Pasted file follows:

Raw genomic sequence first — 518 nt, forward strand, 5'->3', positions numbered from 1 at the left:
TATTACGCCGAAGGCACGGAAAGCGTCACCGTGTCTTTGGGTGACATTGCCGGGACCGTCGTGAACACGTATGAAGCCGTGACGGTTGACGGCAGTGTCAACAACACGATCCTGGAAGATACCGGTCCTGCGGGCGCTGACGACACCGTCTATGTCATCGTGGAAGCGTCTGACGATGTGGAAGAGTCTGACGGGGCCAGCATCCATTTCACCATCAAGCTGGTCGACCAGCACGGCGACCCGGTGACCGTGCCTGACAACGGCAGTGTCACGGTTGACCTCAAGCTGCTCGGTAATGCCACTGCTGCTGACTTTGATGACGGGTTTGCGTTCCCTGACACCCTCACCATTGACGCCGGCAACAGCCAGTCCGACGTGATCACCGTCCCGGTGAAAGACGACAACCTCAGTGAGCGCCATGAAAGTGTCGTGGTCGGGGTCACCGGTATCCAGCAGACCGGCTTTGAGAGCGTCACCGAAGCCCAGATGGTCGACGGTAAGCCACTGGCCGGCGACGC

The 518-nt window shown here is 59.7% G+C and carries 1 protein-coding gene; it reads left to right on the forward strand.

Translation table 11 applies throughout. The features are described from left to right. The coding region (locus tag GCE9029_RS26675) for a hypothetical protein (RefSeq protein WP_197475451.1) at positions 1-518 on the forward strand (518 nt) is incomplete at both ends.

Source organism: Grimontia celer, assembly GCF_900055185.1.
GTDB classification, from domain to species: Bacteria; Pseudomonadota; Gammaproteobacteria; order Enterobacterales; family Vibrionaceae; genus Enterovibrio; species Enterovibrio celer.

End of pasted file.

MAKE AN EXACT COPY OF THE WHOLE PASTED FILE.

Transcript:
Raw genomic sequence first — 518 nt, forward strand, 5'->3', positions numbered from 1 at the left:
TATTACGCCGAAGGCACGGAAAGCGTCACCGTGTCTTTGGGTGACATTGCCGGGACCGTCGTGAACACGTATGAAGCCGTGACGGTTGACGGCAGTGTCAACAACACGATCCTGGAAGATACCGGTCCTGCGGGCGCTGACGACACCGTCTATGTCATCGTGGAAGCGTCTGACGATGTGGAAGAGTCTGACGGGGCCAGCATCCATTTCACCATCAAGCTGGTCGACCAGCACGGCGACCCGGTGACCGTGCCTGACAACGGCAGTGTCACGGTTGACCTCAAGCTGCTCGGTAATGCCACTGCTGCTGACTTTGATGACGGGTTTGCGTTCCCTGACACCCTCACCATTGACGCCGGCAACAGCCAGTCCGACGTGATCACCGTCCCGGTGAAAGACGACAACCTCAGTGAGCGCCATGAAAGTGTCGTGGTCGGGGTCACCGGTATCCAGCAGACCGGCTTTGAGAGCGTCACCGAAGCCCAGATGGTCGACGGTAAGCCACTGGCCGGCGACGC

The 518-nt window shown here is 59.7% G+C and carries 1 protein-coding gene; it reads left to right on the forward strand.

Translation table 11 applies throughout. The features are described from left to right. The coding region (locus tag GCE9029_RS26675) for a hypothetical protein (RefSeq protein WP_197475451.1) at positions 1-518 on the forward strand (518 nt) is incomplete at both ends.

Source organism: Grimontia celer, assembly GCF_900055185.1.
GTDB classification, from domain to species: Bacteria; Pseudomonadota; Gammaproteobacteria; order Enterobacterales; family Vibrionaceae; genus Enterovibrio; species Enterovibrio celer.